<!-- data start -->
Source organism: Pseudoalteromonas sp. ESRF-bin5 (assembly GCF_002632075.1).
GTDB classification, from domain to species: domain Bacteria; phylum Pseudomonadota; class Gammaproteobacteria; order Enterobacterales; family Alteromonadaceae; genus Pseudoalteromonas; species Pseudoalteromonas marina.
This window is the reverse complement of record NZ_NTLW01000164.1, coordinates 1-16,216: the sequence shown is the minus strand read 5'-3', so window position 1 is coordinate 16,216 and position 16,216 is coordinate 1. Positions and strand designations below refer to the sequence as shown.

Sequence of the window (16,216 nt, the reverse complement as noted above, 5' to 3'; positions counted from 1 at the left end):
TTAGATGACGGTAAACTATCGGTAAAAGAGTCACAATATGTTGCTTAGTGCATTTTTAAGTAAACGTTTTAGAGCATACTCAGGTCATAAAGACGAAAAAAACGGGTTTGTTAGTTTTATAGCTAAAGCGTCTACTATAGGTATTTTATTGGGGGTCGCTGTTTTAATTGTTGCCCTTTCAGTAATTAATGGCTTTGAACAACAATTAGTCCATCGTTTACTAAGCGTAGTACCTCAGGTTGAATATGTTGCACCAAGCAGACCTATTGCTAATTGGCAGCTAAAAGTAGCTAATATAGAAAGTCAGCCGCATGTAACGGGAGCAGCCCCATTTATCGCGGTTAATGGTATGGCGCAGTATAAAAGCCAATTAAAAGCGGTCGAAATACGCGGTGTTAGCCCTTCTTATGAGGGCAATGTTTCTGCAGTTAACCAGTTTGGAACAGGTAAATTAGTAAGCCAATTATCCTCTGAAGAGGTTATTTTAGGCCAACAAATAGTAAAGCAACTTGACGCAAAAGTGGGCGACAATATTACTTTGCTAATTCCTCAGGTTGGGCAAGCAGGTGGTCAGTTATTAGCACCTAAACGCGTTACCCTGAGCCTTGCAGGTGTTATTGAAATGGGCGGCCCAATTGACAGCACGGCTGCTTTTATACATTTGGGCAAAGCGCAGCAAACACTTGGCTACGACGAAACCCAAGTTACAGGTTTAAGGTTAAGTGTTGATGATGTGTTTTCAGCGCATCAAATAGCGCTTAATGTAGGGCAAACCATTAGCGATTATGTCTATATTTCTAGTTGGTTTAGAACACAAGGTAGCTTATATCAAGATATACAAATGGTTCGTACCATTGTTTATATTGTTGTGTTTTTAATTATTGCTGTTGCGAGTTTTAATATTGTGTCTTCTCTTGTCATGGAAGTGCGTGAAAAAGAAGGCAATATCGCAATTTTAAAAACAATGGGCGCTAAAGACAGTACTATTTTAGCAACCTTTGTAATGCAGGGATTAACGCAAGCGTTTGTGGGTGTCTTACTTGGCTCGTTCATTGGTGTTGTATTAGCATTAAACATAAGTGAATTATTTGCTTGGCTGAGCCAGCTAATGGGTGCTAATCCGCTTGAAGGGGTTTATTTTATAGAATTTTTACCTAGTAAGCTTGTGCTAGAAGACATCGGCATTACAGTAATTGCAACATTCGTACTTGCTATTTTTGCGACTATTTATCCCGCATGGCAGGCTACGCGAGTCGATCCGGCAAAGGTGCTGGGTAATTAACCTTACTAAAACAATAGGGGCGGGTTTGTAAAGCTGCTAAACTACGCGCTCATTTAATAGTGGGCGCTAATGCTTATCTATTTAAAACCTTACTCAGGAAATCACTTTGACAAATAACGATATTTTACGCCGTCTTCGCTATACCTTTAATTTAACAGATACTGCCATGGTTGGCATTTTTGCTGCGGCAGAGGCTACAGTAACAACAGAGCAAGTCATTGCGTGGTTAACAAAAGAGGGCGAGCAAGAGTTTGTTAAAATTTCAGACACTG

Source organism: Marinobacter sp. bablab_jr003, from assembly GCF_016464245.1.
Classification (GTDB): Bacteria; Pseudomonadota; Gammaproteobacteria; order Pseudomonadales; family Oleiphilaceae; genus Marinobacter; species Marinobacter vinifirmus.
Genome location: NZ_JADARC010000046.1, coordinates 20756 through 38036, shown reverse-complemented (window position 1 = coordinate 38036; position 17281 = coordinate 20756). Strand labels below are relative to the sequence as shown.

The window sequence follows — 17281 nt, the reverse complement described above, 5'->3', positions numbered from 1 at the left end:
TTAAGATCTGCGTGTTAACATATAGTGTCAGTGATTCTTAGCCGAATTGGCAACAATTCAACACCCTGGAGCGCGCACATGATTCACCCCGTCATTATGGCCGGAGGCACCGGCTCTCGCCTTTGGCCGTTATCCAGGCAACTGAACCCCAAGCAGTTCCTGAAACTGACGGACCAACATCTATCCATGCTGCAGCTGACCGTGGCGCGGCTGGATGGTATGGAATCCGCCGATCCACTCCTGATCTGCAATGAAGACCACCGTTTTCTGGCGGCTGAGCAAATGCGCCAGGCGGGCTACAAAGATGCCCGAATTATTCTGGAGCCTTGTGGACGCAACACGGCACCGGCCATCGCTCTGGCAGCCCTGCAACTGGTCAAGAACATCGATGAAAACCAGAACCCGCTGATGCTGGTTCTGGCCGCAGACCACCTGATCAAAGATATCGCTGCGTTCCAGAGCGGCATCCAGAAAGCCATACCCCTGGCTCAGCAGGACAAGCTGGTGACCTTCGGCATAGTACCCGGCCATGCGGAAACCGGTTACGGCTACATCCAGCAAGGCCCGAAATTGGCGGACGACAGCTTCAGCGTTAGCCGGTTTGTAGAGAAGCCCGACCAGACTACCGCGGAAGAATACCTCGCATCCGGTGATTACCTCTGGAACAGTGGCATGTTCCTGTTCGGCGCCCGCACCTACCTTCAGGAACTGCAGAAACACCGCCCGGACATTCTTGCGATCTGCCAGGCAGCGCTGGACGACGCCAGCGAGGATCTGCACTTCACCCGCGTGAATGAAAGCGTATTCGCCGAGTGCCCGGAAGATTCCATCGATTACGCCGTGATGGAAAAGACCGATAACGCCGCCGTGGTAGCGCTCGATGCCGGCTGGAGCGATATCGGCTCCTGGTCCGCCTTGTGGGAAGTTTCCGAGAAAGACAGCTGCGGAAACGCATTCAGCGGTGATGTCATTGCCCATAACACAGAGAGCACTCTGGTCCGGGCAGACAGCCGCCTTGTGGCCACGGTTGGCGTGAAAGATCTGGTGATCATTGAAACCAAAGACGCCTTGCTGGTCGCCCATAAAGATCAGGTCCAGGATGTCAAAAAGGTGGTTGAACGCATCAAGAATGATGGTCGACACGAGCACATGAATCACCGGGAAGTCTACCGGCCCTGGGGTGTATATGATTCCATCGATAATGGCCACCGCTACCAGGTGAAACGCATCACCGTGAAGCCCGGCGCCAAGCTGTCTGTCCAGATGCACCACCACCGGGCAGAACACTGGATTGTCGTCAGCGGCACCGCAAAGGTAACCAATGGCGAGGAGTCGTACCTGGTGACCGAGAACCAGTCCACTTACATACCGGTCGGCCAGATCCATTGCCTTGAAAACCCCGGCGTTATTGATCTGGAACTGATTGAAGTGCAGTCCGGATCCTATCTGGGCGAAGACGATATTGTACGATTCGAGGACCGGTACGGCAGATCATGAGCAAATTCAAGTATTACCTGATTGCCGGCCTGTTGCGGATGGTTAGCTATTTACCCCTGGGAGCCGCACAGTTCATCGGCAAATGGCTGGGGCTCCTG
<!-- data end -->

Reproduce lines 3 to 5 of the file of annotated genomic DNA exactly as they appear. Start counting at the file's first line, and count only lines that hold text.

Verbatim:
This window is the reverse complement of record NZ_NTLW01000164.1, coordinates 1-16,216: the sequence shown is the minus strand read 5'-3', so window position 1 is coordinate 16,216 and position 16,216 is coordinate 1. Positions and strand designations below refer to the sequence as shown.

Sequence of the window (16,216 nt, the reverse complement as noted above, 5' to 3'; positions counted from 1 at the left end):
TTAGATGACGGTAAACTATCGGTAAAAGAGTCACAATATGTTGCTTAGTGCATTTTTAAGTAAACGTTTTAGAGCATACTCAGGTCATAAAGACGAAAAAAACGGGTTTGTTAGTTTTATAGCTAAAGCGTCTACTATAGGTATTTTATTGGGGGTCGCTGTTTTAATTGTTGCCCTTTCAGTAATTAATGGCTTTGAACAACAATTAGTCCATCGTTTACTAAGCGTAGTACCTCAGGTTGAATATGTTGCACCAAGCAGACCTATTGCTAATTGGCAGCTAAAAGTAGCTAATATAGAAAGTCAGCCGCATGTAACGGGAGCAGCCCCATTTATCGCGGTTAATGGTATGGCGCAGTATAAAAGCCAATTAAAAGCGGTCGAAATACGCGGTGTTAGCCCTTCTTATGAGGGCAATGTTTCTGCAGTTAACCAGTTTGGAACAGGTAAATTAGTAAGCCAATTATCCTCTGAAGAGGTTATTTTAGGCCAACAAATAGTAAAGCAACTTGACGCAAAAGTGGGCGACAATATTACTTTGCTAATTCCTCAGGTTGGGCAAGCAGGTGGTCAGTTATTAGCACCTAAACGCGTTACCCTGAGCCTTGCAGGTGTTATTGAAATGGGCGGCCCAATTGACAGCACGGCTGCTTTTATACATTTGGGCAAAGCGCAGCAAACACTTGGCTACGACGAAACCCAAGTTACAGGTTTAAGGTTAAGTGTTGATGATGTGTTTTCAGCGCATCAAATAGCGCTTAATGTAGGGCAAACCATTAGCGATTATGTCTATATTTCTAGTTGGTTTAGAACACAAGGTAGCTTATATCAAGATATACAAATGGTTCGTACCATTGTTTATATTGTTGTGTTTTTAATTATTGCTGTTGCGAGTTTTAATATTGTGTCTTCTCTTGTCATGGAAGTGCGTGAAAAAGAAGGCAATATCGCAATTTTAAAAACAATGGGCGCTAAAGACAGTACTATTTTAGCAACCTTTGTAATGCAGGGATTAACGCAAGCGTTTGTGGGTGTCTTACTTGGCTCGTTCATTGGTGTTGTATTAGCATTAAACATAAGTGAATTATTTGCTTGGCTGAGCCAGCTAATGGGTGCTAATCCGCTTGAAGGGGTTTATTTTATAGAATTTTTACCTAGTAAGCTTGTGCTAGAAGACATCGGCATTACAGTAATTGCAACATTCGTACTTGCTATTTTTGCGACTATTTATCCCGCATGGCAGGCTACGCGAGTCGATCCGGCAAAGGTGCTGGGTAATTAACCTTACTAAAACAATAGGGGCGGGTTTGTAAAGCTGCTAAACTACGCGCTCATTTAATAGTGGGCGCTAATGCTTATCTATTTAAAACCTTACTCAGGAAATCACTTTGACAAATAACGATATTTTACGCCGTCTTCGCTATACCTTTAATTTAACAGATACTGCCATGGTTGGCATTTTTGCTGCGGCAGAGGCTACAGTAACAACAGAGCAAGTCATTGCGTGGTTAACAAAAGAGGGCGAGCAAGAGTTTGTTAAAATTTCAGACACTG